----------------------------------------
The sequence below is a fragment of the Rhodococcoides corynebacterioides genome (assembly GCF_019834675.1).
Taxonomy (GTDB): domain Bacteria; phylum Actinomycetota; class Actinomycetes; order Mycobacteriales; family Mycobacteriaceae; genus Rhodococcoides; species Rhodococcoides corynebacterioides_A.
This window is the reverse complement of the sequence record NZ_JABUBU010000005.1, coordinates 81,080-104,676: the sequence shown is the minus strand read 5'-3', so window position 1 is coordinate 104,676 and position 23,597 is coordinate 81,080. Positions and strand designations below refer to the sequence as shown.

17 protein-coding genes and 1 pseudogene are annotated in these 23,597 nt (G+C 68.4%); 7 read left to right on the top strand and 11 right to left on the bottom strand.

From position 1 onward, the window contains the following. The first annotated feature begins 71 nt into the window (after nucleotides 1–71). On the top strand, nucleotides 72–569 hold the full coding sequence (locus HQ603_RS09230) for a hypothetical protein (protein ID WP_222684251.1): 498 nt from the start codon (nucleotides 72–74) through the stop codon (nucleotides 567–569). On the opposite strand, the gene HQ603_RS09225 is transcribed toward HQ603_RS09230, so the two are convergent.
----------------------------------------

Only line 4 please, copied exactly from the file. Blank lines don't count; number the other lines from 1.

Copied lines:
17 protein-coding genes and 1 pseudogene are annotated in these 23,597 nt (G+C 68.4%); 7 read left to right on the top strand and 11 right to left on the bottom strand.